Ooh fuck what if like
“I attack with my fire spell”
Meant you roll a d6 to see if you hit, and then you roll a Fire Die to see what the fire does
Like fire doesn’t do points of damage, fire does degrees of destruction: 1: your target is singed and disoriented 2: your target catches fire and can do nothing but try to put out the flames 3: your target is incinerated 4: your target is transformed into a Flaming Emberling
“I attack with my sword” isn’t just rolling a d8 for damage, it’s rolling the Iron Die to see what your sword does
Point of all this is that damage because a narrative thing, not driven by points but by story.
And then we can say stuff like…the Fire Die always has those four results, and it’s just a question of how many dice you roll. Big table of the various dice you might need to roll and the various effects that are possible. All of them terrible.
Looking at magic as a vector for play, you’re looking at like…
Mage: “I want to conjure a tree to sprout forth here and block their path to us.” GM: “okay, roll the Wood Die, the Stone Die, and the Time Die.” Mage: “okay friends I have good news and I have bad news”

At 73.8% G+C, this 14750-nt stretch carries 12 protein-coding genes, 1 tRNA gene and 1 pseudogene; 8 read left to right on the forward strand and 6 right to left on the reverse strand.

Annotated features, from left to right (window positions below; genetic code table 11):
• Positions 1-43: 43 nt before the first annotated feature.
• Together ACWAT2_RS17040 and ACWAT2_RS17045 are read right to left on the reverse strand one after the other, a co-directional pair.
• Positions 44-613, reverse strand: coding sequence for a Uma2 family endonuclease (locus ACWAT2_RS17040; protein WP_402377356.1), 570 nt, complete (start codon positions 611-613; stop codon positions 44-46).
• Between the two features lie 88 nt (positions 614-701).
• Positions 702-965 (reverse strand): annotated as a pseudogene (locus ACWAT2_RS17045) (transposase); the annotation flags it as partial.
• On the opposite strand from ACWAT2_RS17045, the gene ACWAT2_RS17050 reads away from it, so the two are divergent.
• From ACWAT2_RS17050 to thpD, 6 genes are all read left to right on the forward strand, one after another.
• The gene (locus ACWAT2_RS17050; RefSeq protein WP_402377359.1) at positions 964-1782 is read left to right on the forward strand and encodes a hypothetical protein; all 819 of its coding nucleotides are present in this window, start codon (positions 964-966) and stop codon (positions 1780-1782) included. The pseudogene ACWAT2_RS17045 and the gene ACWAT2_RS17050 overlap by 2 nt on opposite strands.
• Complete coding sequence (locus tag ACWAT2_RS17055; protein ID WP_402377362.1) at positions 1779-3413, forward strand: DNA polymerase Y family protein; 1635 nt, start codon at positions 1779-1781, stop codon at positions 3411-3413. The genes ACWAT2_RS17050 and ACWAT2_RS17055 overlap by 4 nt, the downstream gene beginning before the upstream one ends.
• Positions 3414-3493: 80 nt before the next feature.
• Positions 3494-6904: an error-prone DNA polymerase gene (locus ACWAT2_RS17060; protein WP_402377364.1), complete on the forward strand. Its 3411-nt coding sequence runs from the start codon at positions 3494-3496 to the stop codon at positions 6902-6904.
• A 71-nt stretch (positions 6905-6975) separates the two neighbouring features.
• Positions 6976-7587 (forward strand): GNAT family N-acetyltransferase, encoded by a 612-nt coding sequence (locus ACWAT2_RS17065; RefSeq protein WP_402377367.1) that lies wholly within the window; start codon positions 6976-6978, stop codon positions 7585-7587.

The loop of this game would be “here’s the situation. You can try to use your skill to win with some losses, or to beat a strategic retreat with some gains, oooor you can use magic to win with no losses but at potentially terrible cost.”
So I’m thinking this is a Mnemonic game, but it’s the kind of game that people in that setting play to remind themselves why we don’t have mages. Like there’s discourse about “Magic is art” vs “Magic is war” there, maybe.
“Papa, why aren’t there mages anymore?” “Bean, what happens when you roll the Fire Die?” “Your enemies burn!” “And what happens when you roll poorly?” “Your enemies become fire…” “And if you roll too well?” “Fire becomes your enemy.” “That is why we have no mages.”